Oct 17, 2004, 08:04 AM
Registered User
So, from what I have read here, I gather that weight for weight, tubing is best.I tend to agree with Dgrant in that if you break a tube you have crashed so hard it won't make any difference. I have never actually heard of someone snapping a tube or a rod when being used as a spar, as say in a high stress manuever. I wonder which would be best when used like an IFO uses a rod up front for shape and protecting the prop. The rod or tube would be in a bent position and it strikes an object directlly. Whereas a tube or rod doesn't strike anything directly. It just bends. So weight for weight, is tubing still the best? RCNutt
Oct 17, 2004, 08:46 AM
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macr's Avatar
A rod is definitely better for an IFO as you will have trouble bending a tube. I agree with vintage1 about the tube being stronger, but a rod will bend easier.
Oct 17, 2004, 09:16 AM
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drrant, I have a Blade on the way. where on the wing did you put the tube at, I should do that also.!!! Thanks
Oct 18, 2004, 12:28 AM
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DGrant's Avatar
Hivoltage... I used I'm now saving the tube for another new project, and I only needed one 24" piece.. so the diff was in that length was less then 1/4oz.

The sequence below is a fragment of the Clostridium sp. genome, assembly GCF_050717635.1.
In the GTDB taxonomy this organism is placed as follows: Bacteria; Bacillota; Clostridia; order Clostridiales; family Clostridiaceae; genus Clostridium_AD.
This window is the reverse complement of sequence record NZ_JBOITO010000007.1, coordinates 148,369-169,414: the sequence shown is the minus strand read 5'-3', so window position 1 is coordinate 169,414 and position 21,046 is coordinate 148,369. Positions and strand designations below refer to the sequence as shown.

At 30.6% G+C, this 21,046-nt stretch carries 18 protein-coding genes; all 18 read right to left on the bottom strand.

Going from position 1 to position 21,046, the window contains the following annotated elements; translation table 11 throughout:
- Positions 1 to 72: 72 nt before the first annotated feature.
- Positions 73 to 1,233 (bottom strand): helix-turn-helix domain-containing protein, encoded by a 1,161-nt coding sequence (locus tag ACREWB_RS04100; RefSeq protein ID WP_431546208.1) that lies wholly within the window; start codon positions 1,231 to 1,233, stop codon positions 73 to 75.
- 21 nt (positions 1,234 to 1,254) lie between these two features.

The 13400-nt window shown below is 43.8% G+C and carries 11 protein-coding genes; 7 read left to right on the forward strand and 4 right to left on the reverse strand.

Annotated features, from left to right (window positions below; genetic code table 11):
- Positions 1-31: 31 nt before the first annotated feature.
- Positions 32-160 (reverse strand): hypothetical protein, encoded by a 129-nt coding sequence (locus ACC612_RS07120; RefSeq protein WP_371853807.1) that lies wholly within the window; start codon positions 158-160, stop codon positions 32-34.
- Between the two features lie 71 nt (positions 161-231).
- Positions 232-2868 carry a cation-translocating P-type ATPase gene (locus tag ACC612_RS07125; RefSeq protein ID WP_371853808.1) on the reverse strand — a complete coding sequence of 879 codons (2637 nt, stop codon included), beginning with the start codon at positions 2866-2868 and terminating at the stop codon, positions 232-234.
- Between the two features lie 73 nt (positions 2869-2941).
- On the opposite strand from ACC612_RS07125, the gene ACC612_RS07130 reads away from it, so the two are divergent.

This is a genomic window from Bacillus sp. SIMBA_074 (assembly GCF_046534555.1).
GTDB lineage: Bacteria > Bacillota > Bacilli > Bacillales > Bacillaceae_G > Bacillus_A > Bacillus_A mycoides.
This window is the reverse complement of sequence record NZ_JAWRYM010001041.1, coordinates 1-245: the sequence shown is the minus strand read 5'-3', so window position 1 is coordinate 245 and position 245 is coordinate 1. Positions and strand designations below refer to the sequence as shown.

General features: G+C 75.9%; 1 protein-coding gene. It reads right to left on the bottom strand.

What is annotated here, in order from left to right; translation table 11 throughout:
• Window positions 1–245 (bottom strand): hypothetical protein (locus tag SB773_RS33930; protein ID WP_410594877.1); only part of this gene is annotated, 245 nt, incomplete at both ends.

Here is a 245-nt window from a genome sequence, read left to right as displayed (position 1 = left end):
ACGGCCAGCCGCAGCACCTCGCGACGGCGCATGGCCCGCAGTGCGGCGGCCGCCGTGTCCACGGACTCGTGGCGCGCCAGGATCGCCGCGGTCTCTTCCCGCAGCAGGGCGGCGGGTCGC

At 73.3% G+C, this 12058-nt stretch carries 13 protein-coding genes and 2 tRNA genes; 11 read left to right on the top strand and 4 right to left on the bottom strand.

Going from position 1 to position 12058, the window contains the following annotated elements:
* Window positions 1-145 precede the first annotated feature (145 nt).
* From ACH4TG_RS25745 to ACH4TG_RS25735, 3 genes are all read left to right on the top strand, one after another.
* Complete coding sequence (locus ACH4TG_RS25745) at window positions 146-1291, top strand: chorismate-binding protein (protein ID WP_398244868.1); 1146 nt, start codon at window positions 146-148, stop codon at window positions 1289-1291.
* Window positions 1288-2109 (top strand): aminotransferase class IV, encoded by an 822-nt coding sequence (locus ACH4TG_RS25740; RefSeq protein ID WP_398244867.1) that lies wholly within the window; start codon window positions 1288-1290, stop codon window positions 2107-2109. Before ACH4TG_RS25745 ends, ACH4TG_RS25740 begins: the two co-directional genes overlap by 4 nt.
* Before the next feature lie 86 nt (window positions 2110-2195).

I also installed mine after the plane was built. Right on top of the aluminum wire they say is thier "spar-system". Which is only 2 aluminum wires that you imbed into the wing, top and bottom. I don't know that I would even waste the time with those wires after having done one already.
I would take c/f tubing... less then 4mm as it doesnt need that much. I'm thinking 2 tubes less then 1/8" in o.d. Slightly imbed a tube in the top and bottom of the wing, 24" tubes centered in the span should be enough. I do emphasize "Slightly" though, as you don't want to cut into that EPP any more then you need too. Don't imbed the tubes though at all, as that weakens that foam alot. Really I'd just "press" them into the foam some, enough to make an indent... then c/a them with med. c/a. Gorilla glue does stiffen the foam a bit too.
You might get some flexing of the tips outboard of where your c/f spars are too... so you might want to just go the whole span with the c/f tube. I didn't .......well 2 being the Blade is a learning thing....and it will be replaced..maybe with another Blade, or Blitz(I do have to say.. I don't know when, I've nerfed it in dozens of times with little to no damage).... and the second being cost factor. The tubes/rods are between $4.50 to $6 a piece.. for 48". So to do the whole span would cost me around $10 to $12. That's 25% cost of new kit.... just for a foam plane.. and the way I did it now... works.
You'll like the Blade though... once you get the weak spots taken care of.
If you like PM me about it.. I won't rattle any more on Blade in this thread. Thanks..
Oct 18, 2004, 05:32 PM
Elfi Flyer
Doug Sipprell's Avatar


>>"Car springs are strong, but not stiff. An eggshell is stiff, but not strong. If you see what I am driving at."<<

Sounds like a practical yoke to me.....

Actually, a very good analogy. thanks